Chris Sajnog teaches the proper breathing techniques in shooting.

Breathing and Shooting Techniques to Elevate Marksmanship

In this breathing and shooting technique, something we’ve all been taught, if we were taught the correct way to shoot, was utilizing the seven fundamentals of shooting. For a refresher on those fundamentals or what we like to call “habits,” check out Chris’ all-encompassing article titled “7 Habits of Highly Effective Shooters.” He later goes in-depth on each specific habit in subsequent articles. I will add to his article on the fifth habit — proper breathing.

Chris goes into great depth talking about breathing while shooting, when we were all taught to essentially hold our breath to be an effective shooter. Take a deep breath, exhale normally, and then manipulate the trigger to the rear within three to five seconds. Sure there is a time and place for this technique and that’s when taking one steady long-range shot, I say breathe, brother! Suck in that air… it’s about the only truly free thing left in this world anyway, so take it in!

Breathing and Shooting Techniques

Chris and I get this a lot from people asking about this very technique. We say breathe. It’s really not a technique — it’s natural. Close Quarters Combat (CQC) shooting is about shooting while moving, and holding your breath is counterproductive to “doing work” and being an effective shooter. Whether you’re on the range or downrange conducting operations, you must learn proper breathing while you’re shooting.

Chris teaches the proper way to breathe on shooting a firearms

If you enter a room with your team and you are forced to employ deadly force, stopping and taking a breath you get that one perfect shot is going to get a teammate killed. Hesitation during CQC equals negative and undesirable outcomes. CQC is about decision-making and leadership on a grand scale. Remember that CQC is not about saving your own life. It’s about saving your teammates’ lives, and what they do is about saving your life. If you go into the fray thinking about saving your own ass, then maybe you need to reassess what you’re doing.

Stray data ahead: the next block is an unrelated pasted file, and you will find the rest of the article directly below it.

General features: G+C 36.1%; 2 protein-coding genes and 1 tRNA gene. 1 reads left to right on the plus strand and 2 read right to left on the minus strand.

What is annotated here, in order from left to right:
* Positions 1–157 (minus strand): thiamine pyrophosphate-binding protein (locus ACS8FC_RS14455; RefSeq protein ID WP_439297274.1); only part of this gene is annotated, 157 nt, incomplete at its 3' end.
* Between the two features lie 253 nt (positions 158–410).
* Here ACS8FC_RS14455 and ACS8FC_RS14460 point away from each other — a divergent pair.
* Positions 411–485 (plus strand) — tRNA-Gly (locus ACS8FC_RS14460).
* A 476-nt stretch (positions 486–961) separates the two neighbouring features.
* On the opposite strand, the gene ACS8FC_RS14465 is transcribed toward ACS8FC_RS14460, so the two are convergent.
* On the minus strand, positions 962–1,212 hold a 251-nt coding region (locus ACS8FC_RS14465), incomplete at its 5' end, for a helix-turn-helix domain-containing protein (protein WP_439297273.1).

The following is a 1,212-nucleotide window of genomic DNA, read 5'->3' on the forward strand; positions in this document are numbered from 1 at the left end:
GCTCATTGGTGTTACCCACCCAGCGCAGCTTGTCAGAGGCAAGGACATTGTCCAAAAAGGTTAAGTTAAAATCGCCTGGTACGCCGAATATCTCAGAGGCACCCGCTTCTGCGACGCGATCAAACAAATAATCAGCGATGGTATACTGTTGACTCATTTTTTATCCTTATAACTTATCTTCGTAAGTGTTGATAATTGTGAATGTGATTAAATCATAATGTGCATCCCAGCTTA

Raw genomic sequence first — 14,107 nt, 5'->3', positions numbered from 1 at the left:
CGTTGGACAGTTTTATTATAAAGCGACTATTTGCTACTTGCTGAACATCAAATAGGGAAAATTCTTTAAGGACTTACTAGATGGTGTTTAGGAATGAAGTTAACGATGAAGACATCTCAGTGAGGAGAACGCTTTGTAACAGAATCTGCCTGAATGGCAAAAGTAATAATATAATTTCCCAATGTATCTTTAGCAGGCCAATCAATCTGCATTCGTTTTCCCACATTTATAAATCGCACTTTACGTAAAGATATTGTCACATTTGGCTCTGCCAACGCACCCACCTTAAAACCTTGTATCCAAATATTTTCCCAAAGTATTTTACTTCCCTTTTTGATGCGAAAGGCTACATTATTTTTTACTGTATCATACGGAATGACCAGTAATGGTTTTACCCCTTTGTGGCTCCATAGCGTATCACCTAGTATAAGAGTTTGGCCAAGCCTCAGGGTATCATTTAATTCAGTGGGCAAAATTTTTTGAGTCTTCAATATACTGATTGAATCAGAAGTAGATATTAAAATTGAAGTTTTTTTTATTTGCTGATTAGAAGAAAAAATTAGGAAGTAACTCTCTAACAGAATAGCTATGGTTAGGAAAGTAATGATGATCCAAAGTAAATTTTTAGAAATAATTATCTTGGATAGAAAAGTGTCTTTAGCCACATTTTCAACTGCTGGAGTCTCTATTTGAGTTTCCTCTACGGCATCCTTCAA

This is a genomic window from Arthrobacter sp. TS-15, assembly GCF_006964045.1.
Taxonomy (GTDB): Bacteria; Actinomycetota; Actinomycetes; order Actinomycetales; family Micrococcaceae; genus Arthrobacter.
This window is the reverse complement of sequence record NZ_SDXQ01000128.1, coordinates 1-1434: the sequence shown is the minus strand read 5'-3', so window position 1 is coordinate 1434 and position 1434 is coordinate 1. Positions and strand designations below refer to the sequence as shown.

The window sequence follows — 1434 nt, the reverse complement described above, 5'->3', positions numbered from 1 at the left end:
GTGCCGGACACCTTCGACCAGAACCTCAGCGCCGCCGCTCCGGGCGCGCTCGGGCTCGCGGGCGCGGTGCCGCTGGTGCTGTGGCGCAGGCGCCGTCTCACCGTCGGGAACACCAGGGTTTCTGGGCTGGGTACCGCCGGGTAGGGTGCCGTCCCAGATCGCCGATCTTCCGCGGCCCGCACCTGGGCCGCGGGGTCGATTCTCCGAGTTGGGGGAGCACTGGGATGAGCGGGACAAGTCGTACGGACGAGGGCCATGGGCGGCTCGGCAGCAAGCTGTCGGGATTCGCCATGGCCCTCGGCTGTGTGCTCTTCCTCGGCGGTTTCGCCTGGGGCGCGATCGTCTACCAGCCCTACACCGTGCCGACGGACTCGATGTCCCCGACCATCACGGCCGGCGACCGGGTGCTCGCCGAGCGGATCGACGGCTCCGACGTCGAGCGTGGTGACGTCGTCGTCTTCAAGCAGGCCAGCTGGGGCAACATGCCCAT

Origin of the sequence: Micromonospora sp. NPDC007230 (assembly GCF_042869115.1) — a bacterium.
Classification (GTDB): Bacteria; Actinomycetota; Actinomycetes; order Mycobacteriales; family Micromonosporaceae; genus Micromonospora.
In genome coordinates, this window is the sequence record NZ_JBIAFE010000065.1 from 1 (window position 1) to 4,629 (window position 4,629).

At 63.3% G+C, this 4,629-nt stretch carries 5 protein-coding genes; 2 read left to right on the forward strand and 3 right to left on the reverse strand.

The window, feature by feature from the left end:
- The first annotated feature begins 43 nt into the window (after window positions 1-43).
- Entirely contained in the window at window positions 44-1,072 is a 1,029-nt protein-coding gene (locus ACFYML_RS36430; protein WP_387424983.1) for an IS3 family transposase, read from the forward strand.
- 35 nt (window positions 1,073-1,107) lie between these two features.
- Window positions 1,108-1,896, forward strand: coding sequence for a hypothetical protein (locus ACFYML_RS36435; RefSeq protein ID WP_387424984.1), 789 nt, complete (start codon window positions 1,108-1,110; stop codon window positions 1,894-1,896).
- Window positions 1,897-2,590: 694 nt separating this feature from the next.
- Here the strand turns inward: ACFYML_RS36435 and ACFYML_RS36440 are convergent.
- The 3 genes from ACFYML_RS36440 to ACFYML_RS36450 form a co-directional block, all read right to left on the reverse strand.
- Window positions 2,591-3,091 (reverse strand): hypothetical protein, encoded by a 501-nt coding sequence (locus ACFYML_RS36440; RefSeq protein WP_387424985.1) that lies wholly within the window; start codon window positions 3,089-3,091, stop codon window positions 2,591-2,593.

Okay, so I’m getting back to the breathing and shooting thing. When we’re moving and being physical to keep our energy levels optimal, we must breathe. If you don’t breathe, you’re going to slow down and your brain function is going to suffer. A great thing to do during training is something you should be doing during CQC anyway — talking and conveying your movements to your team. It’s that old adage that if you’re talking, you’re breathing.

Chris does a phenomenal job going into the scientific aspects of what oxygen does for us during exercise and shooting and more importantly, what happens to us when there’s a lack of oxygen. For me personally, when I used to hold my breath when shooting for too long, I would suffer from involuntary eye twitches or what’s called nystagmus. Definitely not a good thing for my sight picture/sight alignment and overall shooting skill set.

Breathing is an essential part of life, but it is also an essential part of shooting.

Once I met Chris and started training with him, I quickly saw that I wasn’t observing a proper breathing technique. Once breathing during shooting became second nature to me, like normal respirations, my shooting progressed to the next level. Nothing good comes from a lack of oxygen. Well, I take that back, when a Tango suffers from a lack of oxygen, this is a great thing!

In Chris’ article titled “The 5th Habit of Highly Effective Shooters,” there’s a quote in there that says it all. He said, “We all know that breathing is an essential part of life, but it is also an essential part of shooting.” Plain and simple, you must practice breathing while shooting on the range and in the house so when you head downrange or respond to a call, you’re ready to respond and take action.

That is in these breathing and shooting techniques. Start concentrating on shooting all your courses of fire while you’re breathing and develop that highly effective habit. You’ll see your shooting progress. Remember, in high-stress situations, breathing keeps you calm, and focused, and putting rounds exactly where you intend to deliver them — center mass!

Editors Note: This post was written by PJ and originally published on

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